Scaling Beyond MySQL

June 07, 2017

Wealthfront is growing fast, and the quantity of data we collect is growing faster. With the launch of Path, we’ve seen a large increase in the number of non-Wealthfront accounts our customers have linked over time (see below). We have plans to increase the breadth of automated financial advice we provide for our clients, so we’re expecting to see the number of linked accounts accelerate. On top of this, we have an ever-growing set of financial services we offer, giving more people a reason to use Wealthfront. This has forced us to think hard about how we scale.

Against this backdrop, Wealthfront was built off MySQL. It has served us well, and continues to do so. For any new website, it’s hard to go wrong with MySQL and a good ORM. We still use MySQL, and we still use Hibernate, but we’re increasingly moving beyond this pattern. There’s nothing inherently wrong with MySQL, but as our business logic complexity increases, we’ve had to add new data access patterns in order to scale.

The problems with the MySQL pattern

Like all companies with a website, we tend to add new services over time. These new services get linked with new databases. As good users of MySQL, we are careful not to store redundant data in our databases. This normalized pattern is great in that it eliminates a class of errors associated with conflicting versions of truth, but it comes with a cost. Let’s say we need to fetch data for some of the financial advice we offer in Path. We would likely need to fetch data about the user’s accounts at Wealthfront from one database, data about their non-Wealthfront accounts from another, and data about historical prices from yet another. Our performance is limited by the slowest database fetch, and the fetching is often hard to parallelize due to data from one fetch determining what the next fetch should be.

This same example comes with another problem. Once we collect all of the data, we need to do some non-trivial computations, like classify checking account transactions to estimate a client’s savings rate and estimate the rate of return for a client’s non-Wealthfront accounts. If we store these computations in the database, we’re violating normalization. If we don’t store them somewhere, we’re slowing down the time it takes to serve financial advice to the client, while adding non-trivial load to our backend services.

In a perfect world, we would identify these types of scalability issues before they pop up, but in practice we’ve often found them when clients are experiencing slow load times or we’re having availability issues with one of our services. When we dig in, we often find long cross-system call graphs, when the fetch time is the bottleneck, or slow call processing time, when compute time is the bottleneck. We’ve built internal tools to help us find and debug these issues, but more importantly, we’ve changed the patterns for how we access and serve data.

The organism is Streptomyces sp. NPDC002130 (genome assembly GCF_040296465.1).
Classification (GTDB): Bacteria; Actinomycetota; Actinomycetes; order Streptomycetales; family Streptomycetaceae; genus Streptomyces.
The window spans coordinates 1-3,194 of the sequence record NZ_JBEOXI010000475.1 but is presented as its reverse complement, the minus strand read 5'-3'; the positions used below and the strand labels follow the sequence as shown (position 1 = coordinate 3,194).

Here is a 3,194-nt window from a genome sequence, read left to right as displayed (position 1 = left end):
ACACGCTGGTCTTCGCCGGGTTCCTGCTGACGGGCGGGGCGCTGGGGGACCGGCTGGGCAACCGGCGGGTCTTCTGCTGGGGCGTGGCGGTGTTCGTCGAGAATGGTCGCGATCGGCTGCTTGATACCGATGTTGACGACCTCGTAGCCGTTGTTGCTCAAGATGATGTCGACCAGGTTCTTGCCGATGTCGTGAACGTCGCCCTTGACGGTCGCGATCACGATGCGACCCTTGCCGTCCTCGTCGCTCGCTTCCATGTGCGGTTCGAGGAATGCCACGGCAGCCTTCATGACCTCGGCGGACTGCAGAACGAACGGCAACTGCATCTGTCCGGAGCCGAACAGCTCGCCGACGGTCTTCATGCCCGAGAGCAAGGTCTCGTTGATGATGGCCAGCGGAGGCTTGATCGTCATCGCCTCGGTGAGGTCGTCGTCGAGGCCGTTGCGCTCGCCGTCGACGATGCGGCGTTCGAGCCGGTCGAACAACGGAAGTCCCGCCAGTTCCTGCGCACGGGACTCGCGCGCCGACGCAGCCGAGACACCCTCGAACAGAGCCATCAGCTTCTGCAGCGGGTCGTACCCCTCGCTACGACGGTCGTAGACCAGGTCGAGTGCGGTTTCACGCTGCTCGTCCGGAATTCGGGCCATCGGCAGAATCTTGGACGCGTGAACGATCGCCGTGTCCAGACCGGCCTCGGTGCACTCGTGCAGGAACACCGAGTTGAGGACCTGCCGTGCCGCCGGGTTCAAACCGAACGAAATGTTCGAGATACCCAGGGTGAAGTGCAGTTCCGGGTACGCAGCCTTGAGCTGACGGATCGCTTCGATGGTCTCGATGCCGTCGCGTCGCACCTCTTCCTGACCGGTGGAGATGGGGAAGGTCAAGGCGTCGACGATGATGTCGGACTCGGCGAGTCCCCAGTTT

New access patterns

The first key insight we had was that we needed a way to store precomputed data. We jumped on the NoSQL train, and ended up with a thin wrapper around cdb as our key-value store. We had originally used Voldemort for this, but found that it didn’t suit our needs as we transitioned to a multi-colo environment.

We also started precomputing things. We initially built batch Hadoop jobs, which later evolved into batch Spark jobs. The move to Spark helped with performance for machine learning workloads, but to be fair to Hadoop, Crunch served us quite well for some time. Many things only need to be computed once a day, like the daily returns we show our clients. For these types of workloads, computing them in batches on Spark and then storing them in our key-value store is a perfect fit.

In other cases, waiting for a daily or hourly job to finish is unacceptable. For instance, when clients link a new account, we want to be able to incorporate that into their Path recommendations as soon as possible, without putting too much load on our systems. To balance speed and load, we use Spark Streaming, which allows us to update precomputed data incrementally at relatively low latency with high bandwidth. We settled on the lambda architecture, precomputing as much as we can in batches and updating the results from streaming as new data becomes available. There’s a tradeoff with using streaming, which is that it reduces the latency for us to respond to a client’s request, since data is precomputed, but it delays freshness by a few seconds while the data runs through the streaming platform. This adds UI complexity to keep the experience delightful.

Where we are today

This transition beyond MySQL is not complete. There are some parts of our system we are still moving off MySQL, and there are others for which MySQL will likely continue to make more sense than any other pattern. For honest transactions, like trades or cash in and out of an account, a transactional database makes sense as the system of record. It’s critical that we have only one source of truth for the value in a client’s account. The important thing for us is that we now have access to these other patterns, so scaling beyond MySQL is straightforward when needed.




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